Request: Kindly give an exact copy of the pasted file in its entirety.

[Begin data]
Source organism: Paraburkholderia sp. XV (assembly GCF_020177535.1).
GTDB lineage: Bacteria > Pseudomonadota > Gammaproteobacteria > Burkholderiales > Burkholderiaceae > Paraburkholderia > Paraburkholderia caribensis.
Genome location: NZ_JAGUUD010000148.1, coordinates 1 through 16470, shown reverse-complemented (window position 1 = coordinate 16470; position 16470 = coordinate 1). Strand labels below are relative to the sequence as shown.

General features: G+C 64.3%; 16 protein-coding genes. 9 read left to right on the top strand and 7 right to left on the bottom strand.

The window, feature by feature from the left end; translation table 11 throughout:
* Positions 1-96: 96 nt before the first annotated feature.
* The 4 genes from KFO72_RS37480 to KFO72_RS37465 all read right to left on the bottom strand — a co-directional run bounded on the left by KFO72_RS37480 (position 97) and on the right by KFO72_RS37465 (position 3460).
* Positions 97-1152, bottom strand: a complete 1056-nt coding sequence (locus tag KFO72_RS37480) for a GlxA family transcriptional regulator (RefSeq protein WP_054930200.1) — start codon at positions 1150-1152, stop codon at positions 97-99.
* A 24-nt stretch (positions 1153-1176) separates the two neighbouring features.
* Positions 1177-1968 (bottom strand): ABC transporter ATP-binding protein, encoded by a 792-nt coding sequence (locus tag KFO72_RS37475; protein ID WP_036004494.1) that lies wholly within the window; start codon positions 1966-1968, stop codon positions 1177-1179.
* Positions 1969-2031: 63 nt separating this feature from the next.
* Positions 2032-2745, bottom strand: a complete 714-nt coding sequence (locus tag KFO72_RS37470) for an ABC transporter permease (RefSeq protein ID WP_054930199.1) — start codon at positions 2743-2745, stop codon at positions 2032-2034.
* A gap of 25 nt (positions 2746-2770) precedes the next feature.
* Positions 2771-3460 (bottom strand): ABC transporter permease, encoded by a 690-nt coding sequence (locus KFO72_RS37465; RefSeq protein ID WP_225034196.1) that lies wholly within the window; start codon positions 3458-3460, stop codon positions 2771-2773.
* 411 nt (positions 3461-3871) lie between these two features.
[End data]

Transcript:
Source organism: Paraburkholderia sp. XV (assembly GCF_020177535.1).
GTDB lineage: Bacteria > Pseudomonadota > Gammaproteobacteria > Burkholderiales > Burkholderiaceae > Paraburkholderia > Paraburkholderia caribensis.
Genome location: NZ_JAGUUD010000148.1, coordinates 1 through 16470, shown reverse-complemented (window position 1 = coordinate 16470; position 16470 = coordinate 1). Strand labels below are relative to the sequence as shown.

General features: G+C 64.3%; 16 protein-coding genes. 9 read left to right on the top strand and 7 right to left on the bottom strand.

The window, feature by feature from the left end; translation table 11 throughout:
* Positions 1-96: 96 nt before the first annotated feature.
* The 4 genes from KFO72_RS37480 to KFO72_RS37465 all read right to left on the bottom strand — a co-directional run bounded on the left by KFO72_RS37480 (position 97) and on the right by KFO72_RS37465 (position 3460).
* Positions 97-1152, bottom strand: a complete 1056-nt coding sequence (locus tag KFO72_RS37480) for a GlxA family transcriptional regulator (RefSeq protein WP_054930200.1) — start codon at positions 1150-1152, stop codon at positions 97-99.
* A 24-nt stretch (positions 1153-1176) separates the two neighbouring features.
* Positions 1177-1968 (bottom strand): ABC transporter ATP-binding protein, encoded by a 792-nt coding sequence (locus tag KFO72_RS37475; protein ID WP_036004494.1) that lies wholly within the window; start codon positions 1966-1968, stop codon positions 1177-1179.
* Positions 1969-2031: 63 nt separating this feature from the next.
* Positions 2032-2745, bottom strand: a complete 714-nt coding sequence (locus tag KFO72_RS37470) for an ABC transporter permease (RefSeq protein ID WP_054930199.1) — start codon at positions 2743-2745, stop codon at positions 2032-2034.
* A gap of 25 nt (positions 2746-2770) precedes the next feature.
* Positions 2771-3460 (bottom strand): ABC transporter permease, encoded by a 690-nt coding sequence (locus KFO72_RS37465; RefSeq protein ID WP_225034196.1) that lies wholly within the window; start codon positions 3458-3460, stop codon positions 2771-2773.
* 411 nt (positions 3461-3871) lie between these two features.